Republicans block ‘Jim Crow jury’ reform in Louisiana House committee

Bill would have given hope to people in prison after split-jury verdicts

Republicans block 'Jim Crow jury' reform
In this file photo from July 2014, a group gets a tour of a dormitory at the Louisiana State Penitentiary, which is also known as Angola. (Photo by Jarvis DeBerry)

Lawmakers on the Louisiana House Administration of Criminal Justice Committee Thursday voted against a so-called “Jim Crow jury” reform bill that would give a shot at freedom to about 1,500 people who remain in Louisiana prisons despite jurors disagreeing on their guilt.

In 2018, Louisiana voters approved a constitutional amendment that put an end to split-jury verdicts and requires the consensus of all 12 jurors to convict a felony defendant. Before then, a person in Louisiana could be convicted of a felony and even sentenced to life imprisonment with only 10 jurors voting guilty.

House Bill 346, sponsored by Rep. Randal Gaines (D-LaPlace), would effectively make that 2018 vote retroactive. It would not release anyone from prison. Rather, it would only give people convicted by what critics call “Jim Crow juries” a new opportunity to apply for post-conviction relief. Prosecutors would have to consider those applications and determine whether to retry the person or offer a plea deal. The committee, in a 5–7 party-line vote with Republicans voting against and Democrats voting in favor, kept the bill from advancing.

“We have an opportunity to do the right thing,” Gaines told the committee. The constitutional amendment voters approved went into effect Jan. 1, 2019, and Gaines said, “Justice should be applied universally to those convicted prior to Jan. 1, 2019…as it applies now to those who are going to trial after that. Anything different from that,” he said, “will result in an inconsistent … (and) illogical application of the law and certainly an unjust one.”

Gaines’ legislation is an effort to do what the U.S. Supreme Court refused to do in its May 17 Edwards v. Vannoy ruling when it decided that its 2020 ruling finding non-unanimous juries unconstitutional is not retroactive. 

In that  Ramos v. Louisiana decision, the Supreme Court outlined how state laws establishing non-unanimous juries in Louisiana and Oregon, “originated in white supremacism and continued in our own time to have racially discriminatory effects.” 

In presenting his bill to the committee Thursday, Gaines repeated some of the same historical research the Supreme Court used to support its ruling. Louisiana required unanimous jury convictions until the late 19th Century when plantation owners sought a replacement for the slave labor they no longer had. 

“This was to be done through the convict-leasing system that existed at that time,” Gaines said.

Among many testifying in support of the legislation was Jamila Johnson, managing attorney for the Jim Crow Juries Project at the Promise of Justice Initiative in New Orleans, which represents about two-thirds (1,049) of the men and women still in custody after split-jury verdicts — of whom 80% are Black, she said.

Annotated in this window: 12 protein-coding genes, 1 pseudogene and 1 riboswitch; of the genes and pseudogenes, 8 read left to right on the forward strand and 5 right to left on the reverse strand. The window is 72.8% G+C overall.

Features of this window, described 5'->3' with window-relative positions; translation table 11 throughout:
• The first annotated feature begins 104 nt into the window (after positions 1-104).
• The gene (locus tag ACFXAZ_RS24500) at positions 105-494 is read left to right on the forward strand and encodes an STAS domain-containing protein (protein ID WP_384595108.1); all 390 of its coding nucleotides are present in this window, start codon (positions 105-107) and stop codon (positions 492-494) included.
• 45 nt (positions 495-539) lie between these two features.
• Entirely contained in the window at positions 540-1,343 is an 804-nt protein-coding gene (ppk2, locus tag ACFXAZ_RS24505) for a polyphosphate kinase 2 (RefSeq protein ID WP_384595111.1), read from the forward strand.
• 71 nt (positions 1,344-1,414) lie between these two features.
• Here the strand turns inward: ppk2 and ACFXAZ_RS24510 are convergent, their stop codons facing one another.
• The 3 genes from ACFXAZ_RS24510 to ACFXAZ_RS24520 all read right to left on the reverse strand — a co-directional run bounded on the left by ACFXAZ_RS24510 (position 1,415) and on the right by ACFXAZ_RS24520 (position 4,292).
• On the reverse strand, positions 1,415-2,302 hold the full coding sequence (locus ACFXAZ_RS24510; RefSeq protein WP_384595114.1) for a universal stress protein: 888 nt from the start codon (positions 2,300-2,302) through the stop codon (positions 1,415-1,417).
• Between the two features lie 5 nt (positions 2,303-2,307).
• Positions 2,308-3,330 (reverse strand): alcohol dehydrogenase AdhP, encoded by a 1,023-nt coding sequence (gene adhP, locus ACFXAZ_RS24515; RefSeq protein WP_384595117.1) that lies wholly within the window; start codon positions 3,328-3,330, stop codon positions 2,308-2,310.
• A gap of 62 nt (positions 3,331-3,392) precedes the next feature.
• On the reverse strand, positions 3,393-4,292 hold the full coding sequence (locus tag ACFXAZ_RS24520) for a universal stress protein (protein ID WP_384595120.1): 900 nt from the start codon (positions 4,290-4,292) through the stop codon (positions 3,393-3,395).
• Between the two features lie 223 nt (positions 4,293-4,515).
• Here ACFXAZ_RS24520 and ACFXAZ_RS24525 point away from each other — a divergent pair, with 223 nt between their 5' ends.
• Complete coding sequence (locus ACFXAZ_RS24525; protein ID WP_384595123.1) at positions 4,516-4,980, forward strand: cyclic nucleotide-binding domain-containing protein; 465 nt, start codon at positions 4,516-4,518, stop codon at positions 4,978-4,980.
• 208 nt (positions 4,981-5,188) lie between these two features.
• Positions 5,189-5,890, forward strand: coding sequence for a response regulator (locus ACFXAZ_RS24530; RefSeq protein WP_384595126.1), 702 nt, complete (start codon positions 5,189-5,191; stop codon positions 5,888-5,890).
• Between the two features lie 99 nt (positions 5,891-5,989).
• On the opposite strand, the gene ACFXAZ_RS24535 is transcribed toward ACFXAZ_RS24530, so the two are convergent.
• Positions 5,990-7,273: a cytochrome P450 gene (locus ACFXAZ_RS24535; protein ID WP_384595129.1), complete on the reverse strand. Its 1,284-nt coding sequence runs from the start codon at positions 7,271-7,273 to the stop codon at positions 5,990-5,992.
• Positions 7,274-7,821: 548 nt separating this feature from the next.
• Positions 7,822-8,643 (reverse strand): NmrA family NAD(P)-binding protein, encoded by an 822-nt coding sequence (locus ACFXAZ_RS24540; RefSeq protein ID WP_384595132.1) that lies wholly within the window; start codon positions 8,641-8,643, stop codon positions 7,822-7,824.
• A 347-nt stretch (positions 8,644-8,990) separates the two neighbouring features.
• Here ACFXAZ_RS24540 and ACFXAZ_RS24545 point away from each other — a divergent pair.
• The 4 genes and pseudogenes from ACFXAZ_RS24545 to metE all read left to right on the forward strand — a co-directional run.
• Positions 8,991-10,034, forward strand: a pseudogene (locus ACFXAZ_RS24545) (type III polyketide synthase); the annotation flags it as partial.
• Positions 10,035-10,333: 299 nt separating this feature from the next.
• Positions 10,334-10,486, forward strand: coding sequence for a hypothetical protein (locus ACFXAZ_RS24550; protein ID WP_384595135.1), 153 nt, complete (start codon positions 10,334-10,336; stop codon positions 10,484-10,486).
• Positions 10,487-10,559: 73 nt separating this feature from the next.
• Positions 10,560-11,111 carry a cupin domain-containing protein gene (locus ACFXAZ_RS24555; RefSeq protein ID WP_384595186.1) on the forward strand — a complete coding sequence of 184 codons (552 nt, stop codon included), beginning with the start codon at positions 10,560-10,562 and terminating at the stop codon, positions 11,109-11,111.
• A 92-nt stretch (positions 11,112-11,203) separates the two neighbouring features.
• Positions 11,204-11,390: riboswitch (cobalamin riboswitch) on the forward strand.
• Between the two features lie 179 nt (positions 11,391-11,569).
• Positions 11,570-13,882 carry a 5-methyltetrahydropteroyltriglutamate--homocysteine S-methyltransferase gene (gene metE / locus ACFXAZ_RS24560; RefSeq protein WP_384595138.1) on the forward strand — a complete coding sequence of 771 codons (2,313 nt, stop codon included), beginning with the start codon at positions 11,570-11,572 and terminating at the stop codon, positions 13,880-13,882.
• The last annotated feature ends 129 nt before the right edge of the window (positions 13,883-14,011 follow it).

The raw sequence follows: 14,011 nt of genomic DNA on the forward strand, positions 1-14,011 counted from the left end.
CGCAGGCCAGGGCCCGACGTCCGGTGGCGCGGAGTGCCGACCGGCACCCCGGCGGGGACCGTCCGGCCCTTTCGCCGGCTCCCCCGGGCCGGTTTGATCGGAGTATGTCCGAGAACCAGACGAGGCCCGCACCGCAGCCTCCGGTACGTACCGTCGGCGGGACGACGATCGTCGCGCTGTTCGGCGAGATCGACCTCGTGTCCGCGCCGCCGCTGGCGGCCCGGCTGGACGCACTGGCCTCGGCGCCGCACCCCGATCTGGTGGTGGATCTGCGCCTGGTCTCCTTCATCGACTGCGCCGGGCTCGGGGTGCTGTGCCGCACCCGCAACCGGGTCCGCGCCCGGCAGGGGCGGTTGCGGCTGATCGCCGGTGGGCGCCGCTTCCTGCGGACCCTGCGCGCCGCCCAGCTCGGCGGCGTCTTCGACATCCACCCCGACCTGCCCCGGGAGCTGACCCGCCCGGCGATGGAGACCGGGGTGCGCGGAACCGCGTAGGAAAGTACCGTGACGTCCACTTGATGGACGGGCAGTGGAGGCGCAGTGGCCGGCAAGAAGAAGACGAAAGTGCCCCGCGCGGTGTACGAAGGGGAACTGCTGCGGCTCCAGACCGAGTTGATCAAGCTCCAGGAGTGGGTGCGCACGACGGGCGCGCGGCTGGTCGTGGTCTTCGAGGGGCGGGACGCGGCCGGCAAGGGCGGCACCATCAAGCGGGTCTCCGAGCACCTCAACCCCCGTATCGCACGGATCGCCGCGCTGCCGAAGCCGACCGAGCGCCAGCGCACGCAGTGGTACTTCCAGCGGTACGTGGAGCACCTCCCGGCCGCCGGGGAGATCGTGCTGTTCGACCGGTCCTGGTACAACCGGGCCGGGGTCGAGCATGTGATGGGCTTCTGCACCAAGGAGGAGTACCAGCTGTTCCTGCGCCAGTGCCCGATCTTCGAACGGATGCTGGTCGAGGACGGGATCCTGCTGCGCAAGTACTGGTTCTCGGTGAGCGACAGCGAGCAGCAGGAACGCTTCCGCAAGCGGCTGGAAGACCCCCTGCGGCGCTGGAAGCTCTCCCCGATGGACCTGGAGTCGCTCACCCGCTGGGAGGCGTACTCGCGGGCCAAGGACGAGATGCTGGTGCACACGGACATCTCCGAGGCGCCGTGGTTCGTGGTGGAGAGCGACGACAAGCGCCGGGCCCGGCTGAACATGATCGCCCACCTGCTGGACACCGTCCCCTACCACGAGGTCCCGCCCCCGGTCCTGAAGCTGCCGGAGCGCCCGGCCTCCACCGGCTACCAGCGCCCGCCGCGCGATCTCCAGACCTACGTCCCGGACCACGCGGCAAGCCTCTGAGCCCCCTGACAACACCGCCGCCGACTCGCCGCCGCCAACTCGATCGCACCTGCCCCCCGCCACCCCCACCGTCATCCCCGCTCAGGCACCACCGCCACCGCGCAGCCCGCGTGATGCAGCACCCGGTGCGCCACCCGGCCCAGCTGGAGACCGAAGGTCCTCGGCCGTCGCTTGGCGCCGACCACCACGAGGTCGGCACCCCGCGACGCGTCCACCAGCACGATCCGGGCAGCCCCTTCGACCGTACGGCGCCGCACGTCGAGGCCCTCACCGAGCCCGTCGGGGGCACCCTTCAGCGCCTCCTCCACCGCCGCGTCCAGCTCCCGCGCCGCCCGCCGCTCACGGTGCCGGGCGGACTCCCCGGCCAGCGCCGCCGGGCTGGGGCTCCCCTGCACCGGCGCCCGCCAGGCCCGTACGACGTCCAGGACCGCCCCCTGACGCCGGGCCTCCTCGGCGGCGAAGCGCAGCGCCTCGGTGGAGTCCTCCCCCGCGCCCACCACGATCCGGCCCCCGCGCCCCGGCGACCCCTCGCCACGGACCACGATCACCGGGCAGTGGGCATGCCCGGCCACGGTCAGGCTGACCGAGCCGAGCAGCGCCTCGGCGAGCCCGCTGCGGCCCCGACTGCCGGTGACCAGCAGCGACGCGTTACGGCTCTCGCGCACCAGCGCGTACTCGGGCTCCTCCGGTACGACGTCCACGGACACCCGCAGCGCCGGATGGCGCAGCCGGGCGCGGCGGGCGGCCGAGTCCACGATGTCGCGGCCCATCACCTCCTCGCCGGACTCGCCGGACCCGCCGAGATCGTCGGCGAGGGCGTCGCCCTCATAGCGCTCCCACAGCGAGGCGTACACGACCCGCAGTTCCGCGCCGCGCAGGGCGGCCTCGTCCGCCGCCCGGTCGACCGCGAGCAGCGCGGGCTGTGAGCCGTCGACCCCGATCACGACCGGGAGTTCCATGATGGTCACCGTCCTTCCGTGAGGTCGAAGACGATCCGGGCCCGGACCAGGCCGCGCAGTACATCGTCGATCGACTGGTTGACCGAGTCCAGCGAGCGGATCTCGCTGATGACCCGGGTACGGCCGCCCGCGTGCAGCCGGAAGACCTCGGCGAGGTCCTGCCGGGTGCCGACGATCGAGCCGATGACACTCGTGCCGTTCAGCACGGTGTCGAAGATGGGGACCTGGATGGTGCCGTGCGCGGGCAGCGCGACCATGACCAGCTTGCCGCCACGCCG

The high percentage of Black clients shows that Justice Brett Kavanaugh’s “explanation in the Ramos decision — that this law works exactly as it was intended to — is very true for our clients,” Johnson said.

“We have real concerns about the accuracy of these convictions,” she said.

Johnson said even the conservative justices wrote about how racist and unjust the law allowing split-jury verdicts was, but the court ultimately determined that they could not force a state to retry cases and that the states — not the federal government — are responsible for solving the problem.

The Jim Crow Juries Project has taken the issue to the Louisiana Supreme Court, but Johnson urged lawmakers to take advantage of the opportunity to solve the problem by passing Gaines’ bill.

“Each of you can do the right thing now,” she said. 

A second remedy offered through the bill would offer parole eligibility for longtime prisoners who have performed well in custody. Those people would be giving up their right to a new trial in exchange for release determined by a trained group of professionals at the parole board, Johnson said.

The committee heard testimony from numerous proponents of the bill, including some who were wrongfully convicted by split juries and later exonerated. In addition to those who testified, there were 51 green cards in support of the legislation. 

The only opposition came from Loren Lampert, executive director of the Louisiana District Attorneys Association, and Bo Duhé, district attorney for Louisiana’s 16th Judicial District in New Iberia, who signaled their opposition with red cards but did not testify.

Rep. Nicholas Muscarello (R-Hammond) objected to Gaines’ motion to advance the bill, forcing it to a roll call vote. Voting against were Republicans Kathy Edmonston (Gonzales), Mike Johnson (Pineville), Joseph Orgeron (Larose), Bob Owen (Slidell), Thomas Pressly (Shreveport), Alan Seabaugh (Shreveport), and Muscarello. 

Voting in favor were Democrats Randal Gaines (LaPlace), Jason Hughes (New Orleans), Frederick Jones (Bastrop), Edmond Jordan (Baton Rouge), and Mandie Landry (New Orleans).

As lawmakers voted the bill down, a person sitting in the audience shouted, “Shame on y’all.”

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